A look back at U.S. Soccer’s landmark day


Photo by Bernd Feil/ISIphotos.com

Three wins, eight goals, none conceded and plenty to build off across three levels of U.S. Soccer.

It's safe to say that Feb. 29, 2012, went about as well as it could have if you're a U.S. Soccer player or fan.

The U.S. men's national team took a big step forward under Jurgen Klinsmann's direction, withstanding late pressure to notching the most important result of the new era with a 1-0 victory over Italy, the first-ever win for the United States over the Azzurri. That result came on the heels of the U.S. women opening their quest for a ninth Algarve Cup with a 5-0 thrashing of Denmark, in which Alex Morgan continued to state her case to be a fixture in the starting lineup with two more goals.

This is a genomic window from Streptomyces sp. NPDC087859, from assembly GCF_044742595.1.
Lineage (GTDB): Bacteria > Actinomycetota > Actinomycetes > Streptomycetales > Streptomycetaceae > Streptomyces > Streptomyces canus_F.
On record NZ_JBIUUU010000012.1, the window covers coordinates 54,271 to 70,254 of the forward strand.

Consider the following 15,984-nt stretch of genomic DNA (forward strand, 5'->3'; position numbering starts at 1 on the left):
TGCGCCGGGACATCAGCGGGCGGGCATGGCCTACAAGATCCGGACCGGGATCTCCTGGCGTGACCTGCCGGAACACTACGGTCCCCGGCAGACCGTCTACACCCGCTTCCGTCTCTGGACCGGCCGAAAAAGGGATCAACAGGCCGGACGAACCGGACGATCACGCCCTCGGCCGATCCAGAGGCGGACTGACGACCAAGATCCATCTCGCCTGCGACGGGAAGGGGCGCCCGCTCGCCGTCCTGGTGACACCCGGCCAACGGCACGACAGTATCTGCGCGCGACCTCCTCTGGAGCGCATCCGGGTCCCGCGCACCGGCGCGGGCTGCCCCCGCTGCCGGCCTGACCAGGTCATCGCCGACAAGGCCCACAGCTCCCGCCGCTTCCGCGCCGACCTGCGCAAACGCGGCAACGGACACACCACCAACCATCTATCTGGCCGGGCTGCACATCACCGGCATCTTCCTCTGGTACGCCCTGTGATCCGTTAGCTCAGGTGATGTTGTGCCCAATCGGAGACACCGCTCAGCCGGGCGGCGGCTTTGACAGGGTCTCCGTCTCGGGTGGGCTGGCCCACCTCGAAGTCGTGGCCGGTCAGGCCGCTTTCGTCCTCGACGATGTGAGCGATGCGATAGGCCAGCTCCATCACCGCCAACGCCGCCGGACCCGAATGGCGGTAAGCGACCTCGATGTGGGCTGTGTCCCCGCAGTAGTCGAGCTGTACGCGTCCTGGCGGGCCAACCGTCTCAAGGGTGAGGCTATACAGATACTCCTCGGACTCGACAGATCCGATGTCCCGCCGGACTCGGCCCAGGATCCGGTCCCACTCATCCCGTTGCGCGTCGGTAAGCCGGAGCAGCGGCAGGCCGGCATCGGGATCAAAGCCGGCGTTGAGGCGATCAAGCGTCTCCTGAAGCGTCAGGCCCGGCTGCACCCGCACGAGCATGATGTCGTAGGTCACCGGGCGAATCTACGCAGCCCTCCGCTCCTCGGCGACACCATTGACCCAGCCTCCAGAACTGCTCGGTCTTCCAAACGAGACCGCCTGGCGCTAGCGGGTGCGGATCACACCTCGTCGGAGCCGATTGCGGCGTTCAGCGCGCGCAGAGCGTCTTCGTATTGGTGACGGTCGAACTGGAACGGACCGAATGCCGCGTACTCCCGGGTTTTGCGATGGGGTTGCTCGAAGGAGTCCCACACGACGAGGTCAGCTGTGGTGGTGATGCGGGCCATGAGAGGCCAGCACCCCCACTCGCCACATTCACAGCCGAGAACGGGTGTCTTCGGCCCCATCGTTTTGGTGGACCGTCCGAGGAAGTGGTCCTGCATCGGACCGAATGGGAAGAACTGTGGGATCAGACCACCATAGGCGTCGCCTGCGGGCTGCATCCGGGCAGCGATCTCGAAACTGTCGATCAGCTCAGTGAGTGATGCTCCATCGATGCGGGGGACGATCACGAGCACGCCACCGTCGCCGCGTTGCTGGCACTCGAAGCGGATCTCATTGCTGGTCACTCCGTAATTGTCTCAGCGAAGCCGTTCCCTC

The Under-23 men's national team capped off the day with a dominating performance in a 2-0 victory over Mexico in a pre-Olympic qualifying friendly featuring the top two U-23 sides in the region. With momentum and confidence building as all three teams approach an important stretch of matches — be it Olympic qualifying, World Cup qualifying or the Olympics — Wednesday can be looked back on as a key reference point going forward.

Videos of postgame reaction from players and coaches speaking after the triumphs of the men's senior team, U-23 men's team and women's team are after the jump:




This entry was posted in U.S. Men's National Team, U.S. Men's Olympic Team, U.S. Soccer, U.S. Women's National Team. Bookmark the permalink.